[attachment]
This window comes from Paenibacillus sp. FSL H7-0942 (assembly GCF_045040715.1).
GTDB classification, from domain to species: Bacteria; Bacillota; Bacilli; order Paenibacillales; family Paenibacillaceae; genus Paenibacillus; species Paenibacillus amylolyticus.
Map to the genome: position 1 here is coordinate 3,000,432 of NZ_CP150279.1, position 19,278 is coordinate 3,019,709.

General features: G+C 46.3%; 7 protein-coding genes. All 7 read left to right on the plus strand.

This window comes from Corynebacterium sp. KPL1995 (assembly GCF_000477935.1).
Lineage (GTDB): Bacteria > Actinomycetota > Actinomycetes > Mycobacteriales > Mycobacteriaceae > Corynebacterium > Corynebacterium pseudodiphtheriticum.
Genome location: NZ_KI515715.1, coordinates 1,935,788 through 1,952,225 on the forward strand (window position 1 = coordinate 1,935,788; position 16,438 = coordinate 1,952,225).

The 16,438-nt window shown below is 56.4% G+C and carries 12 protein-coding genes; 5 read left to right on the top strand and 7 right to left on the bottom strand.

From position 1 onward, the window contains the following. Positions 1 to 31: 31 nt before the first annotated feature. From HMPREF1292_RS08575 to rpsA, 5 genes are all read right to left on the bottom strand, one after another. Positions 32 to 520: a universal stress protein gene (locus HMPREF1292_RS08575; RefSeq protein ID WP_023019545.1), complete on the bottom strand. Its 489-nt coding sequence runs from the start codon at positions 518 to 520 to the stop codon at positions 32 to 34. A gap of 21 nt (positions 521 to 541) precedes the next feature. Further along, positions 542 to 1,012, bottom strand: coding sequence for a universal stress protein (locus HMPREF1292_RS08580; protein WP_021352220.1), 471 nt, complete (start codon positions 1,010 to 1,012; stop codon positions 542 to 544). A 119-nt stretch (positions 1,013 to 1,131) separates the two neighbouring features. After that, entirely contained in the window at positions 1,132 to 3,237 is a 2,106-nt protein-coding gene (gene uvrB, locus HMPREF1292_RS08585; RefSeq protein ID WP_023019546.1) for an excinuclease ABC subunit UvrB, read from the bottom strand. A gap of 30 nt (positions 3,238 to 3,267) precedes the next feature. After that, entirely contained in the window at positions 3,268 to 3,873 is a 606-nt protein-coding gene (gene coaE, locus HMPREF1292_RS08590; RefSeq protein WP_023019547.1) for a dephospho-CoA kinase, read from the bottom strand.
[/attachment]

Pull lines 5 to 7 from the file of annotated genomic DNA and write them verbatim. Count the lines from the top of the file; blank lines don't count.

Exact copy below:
This window comes from Corynebacterium sp. KPL1995 (assembly GCF_000477935.1).
Lineage (GTDB): Bacteria > Actinomycetota > Actinomycetes > Mycobacteriales > Mycobacteriaceae > Corynebacterium > Corynebacterium pseudodiphtheriticum.
Genome location: NZ_KI515715.1, coordinates 1,935,788 through 1,952,225 on the forward strand (window position 1 = coordinate 1,935,788; position 16,438 = coordinate 1,952,225).